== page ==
lecture

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lecture

1. a discourse on a particular subject given or read to an audience
2. the text of such a discourse
3. a method of teaching by formal discourse

Lecture

 

systematic, consecutive presentation of instructional material, or some issue, theme, section, subject, or methods of science. There are academic lectures and public lectures. The academic lecture is one of the principal forms of the instructional process and one of the main teaching methods in higher educational institutions. In the higher educational institutions of the USSR, 50–60 percent of the teaching time in the humanities specialties and 40–50 percent in the technical and agricultural specialties is allocated to lectures.

Lectures acquired the character of an oral presentation of an academic course (usually in Latin) in 18th-century universities (in medieval universities, the lecture consisted of the instructor’s reading and commenting on the text of a given book). A systematic lecture course in which material is presented consecutively according to a curriculum includes introductory, orientation (in the correspondence and evening educational systems), ordinary, survey, and concluding lectures. Lectures are used in the secondary special and vocational and technical educational systems, in course teaching, in the higher classes of general education secondary schools, and in the political education system. Public lectures, occasional and cyclical, are one of the main forms of propaganda and dissemination of political and scientific knowledge in the system of cultural and educational work.

The main requirements for lectures are scholarly approach; ideological content; accessibility; unity of form and content; stimulating presentation; and organic connection with other forms of study, such as seminars, laboratory work, and training and industrial practice. Of particular importance are lectures that make use of the visual (film or television) demonstration of imperceptible physical, chemical, and biological processes. Lectures have been broadcast on radio and television since the 1950’s. Certain higher educational institutions publish the lecture courses of their leading professors; these publications are used in the educational process along with textbooks and teaching aids.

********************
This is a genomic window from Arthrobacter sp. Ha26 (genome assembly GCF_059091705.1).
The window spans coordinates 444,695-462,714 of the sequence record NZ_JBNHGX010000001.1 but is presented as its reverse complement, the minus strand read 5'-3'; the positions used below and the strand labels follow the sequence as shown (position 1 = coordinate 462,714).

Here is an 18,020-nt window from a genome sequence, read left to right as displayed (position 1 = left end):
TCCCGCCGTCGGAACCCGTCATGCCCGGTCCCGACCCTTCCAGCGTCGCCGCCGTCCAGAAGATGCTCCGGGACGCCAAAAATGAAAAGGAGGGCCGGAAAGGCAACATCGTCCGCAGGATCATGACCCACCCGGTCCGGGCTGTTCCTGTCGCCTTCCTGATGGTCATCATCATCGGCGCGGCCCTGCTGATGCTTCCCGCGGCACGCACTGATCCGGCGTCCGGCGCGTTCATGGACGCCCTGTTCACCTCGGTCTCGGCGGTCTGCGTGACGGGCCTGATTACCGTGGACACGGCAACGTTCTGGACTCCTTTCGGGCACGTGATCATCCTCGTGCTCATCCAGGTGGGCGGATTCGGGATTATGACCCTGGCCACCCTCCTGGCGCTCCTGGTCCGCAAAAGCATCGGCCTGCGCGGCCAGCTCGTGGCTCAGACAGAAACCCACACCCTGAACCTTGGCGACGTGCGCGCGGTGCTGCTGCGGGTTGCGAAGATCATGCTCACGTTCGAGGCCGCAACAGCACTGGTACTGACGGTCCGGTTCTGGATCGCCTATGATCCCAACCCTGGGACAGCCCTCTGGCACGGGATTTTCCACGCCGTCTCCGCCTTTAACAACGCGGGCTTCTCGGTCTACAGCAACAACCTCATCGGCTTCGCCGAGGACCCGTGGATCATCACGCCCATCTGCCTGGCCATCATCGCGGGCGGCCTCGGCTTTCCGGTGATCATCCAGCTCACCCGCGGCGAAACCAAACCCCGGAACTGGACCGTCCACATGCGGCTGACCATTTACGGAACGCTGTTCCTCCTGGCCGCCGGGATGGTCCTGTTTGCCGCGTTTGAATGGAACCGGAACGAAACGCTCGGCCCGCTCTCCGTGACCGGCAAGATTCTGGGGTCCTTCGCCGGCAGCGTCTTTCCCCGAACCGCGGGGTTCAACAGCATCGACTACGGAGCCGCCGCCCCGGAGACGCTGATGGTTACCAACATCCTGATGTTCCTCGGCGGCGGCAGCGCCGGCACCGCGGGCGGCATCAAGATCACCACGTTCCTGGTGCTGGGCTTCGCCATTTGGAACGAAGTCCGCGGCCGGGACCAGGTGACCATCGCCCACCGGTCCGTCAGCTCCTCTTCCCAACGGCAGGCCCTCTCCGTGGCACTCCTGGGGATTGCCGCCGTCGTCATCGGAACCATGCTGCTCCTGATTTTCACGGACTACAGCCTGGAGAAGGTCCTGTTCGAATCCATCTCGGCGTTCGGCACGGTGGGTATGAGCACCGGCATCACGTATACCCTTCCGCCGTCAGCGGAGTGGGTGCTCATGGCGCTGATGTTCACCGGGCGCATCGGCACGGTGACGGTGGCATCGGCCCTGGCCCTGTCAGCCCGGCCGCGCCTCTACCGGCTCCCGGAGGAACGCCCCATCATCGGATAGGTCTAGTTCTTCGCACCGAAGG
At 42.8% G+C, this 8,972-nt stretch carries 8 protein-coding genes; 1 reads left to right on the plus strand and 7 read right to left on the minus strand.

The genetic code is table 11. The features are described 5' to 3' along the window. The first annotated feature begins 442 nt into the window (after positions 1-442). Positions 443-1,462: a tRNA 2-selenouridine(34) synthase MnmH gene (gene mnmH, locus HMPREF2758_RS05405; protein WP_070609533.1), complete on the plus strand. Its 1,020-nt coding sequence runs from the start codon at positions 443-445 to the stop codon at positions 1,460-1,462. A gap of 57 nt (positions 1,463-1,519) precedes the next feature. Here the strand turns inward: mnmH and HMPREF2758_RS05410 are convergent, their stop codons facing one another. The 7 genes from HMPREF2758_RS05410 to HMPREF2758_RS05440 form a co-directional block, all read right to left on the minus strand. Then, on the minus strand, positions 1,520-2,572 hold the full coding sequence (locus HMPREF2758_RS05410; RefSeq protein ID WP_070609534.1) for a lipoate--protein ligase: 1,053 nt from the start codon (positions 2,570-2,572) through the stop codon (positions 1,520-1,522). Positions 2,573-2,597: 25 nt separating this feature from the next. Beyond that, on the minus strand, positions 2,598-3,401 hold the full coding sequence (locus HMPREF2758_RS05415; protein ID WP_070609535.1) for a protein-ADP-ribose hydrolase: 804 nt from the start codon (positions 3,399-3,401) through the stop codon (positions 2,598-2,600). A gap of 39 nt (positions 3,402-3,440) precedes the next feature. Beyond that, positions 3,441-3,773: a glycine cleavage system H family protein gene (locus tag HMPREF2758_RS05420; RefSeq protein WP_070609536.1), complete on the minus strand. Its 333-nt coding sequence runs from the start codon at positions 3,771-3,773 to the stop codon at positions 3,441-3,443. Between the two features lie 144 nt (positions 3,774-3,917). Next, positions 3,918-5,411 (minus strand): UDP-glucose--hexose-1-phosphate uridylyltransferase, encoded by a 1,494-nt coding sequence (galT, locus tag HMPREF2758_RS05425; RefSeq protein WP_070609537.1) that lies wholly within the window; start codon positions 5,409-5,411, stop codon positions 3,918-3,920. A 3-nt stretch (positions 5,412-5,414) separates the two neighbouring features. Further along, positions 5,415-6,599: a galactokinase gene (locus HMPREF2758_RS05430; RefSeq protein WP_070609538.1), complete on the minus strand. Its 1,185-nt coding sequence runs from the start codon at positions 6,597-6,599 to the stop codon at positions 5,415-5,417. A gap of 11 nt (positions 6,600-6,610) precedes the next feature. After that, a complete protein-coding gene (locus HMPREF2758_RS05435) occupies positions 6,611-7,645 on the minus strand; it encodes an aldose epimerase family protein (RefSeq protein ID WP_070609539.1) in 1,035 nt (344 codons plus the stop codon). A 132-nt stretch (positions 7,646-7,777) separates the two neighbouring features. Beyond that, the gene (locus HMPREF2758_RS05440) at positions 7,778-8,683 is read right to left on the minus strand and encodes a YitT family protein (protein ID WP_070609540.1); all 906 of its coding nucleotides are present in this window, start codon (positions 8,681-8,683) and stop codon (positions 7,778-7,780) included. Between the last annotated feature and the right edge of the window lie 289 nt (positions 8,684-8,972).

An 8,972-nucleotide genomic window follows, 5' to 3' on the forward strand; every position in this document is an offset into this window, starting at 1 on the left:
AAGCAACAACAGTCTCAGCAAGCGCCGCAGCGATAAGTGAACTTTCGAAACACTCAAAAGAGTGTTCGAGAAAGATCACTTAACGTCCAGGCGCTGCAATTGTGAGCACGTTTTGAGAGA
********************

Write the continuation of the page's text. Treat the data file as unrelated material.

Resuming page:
References in periodicals archive ?
(1974) .The Art of Lecturing, Macquarie University, North Ryde.
This discussion is situated in the frame of broader questions on lecturing as a form: how does a lecture indicate its subject domain and analytical stance?
There are some things I miss from lecturing. I miss telling stories.
Among all the participants, 56.5% of them reported that their American teachers did not write much on the board while lecturing; only 10.2% of them reported that their American teachers did write much on the board while lecturing, and all of them were science students.
Irrespective of the lecturing technique employed, it is important to inform the students about the basic outline of the lecture before starting the session6.
(6.) The efficacy of interactive lecturing for students with diverse science back group.
These findings suggest that the traditional approach to lecturing falls short of other lecture presentation methods with regard to prompting good notetaking behavior.
According to the Becker Watts Survey of 1996, an undergraduate economics teacher is a male (83%), Caucasian (89%), with a Ph.D degree (86%), "lecturing to a class, while he writes on the chalkboard and assigns reading from a textbook...." (Becker 1997, 1354).
Eleven years or so after starting his theological studies he would become a regent master in theology, and would continue for at least another two years lecturing on the Bible and supervising students.
DISCUSSION: Lecturing as a method of large group (more than 30) teaching is an instructor centered method.
Professors demonstrate rhetorical skills through lecturing and students attempt to model that behavior.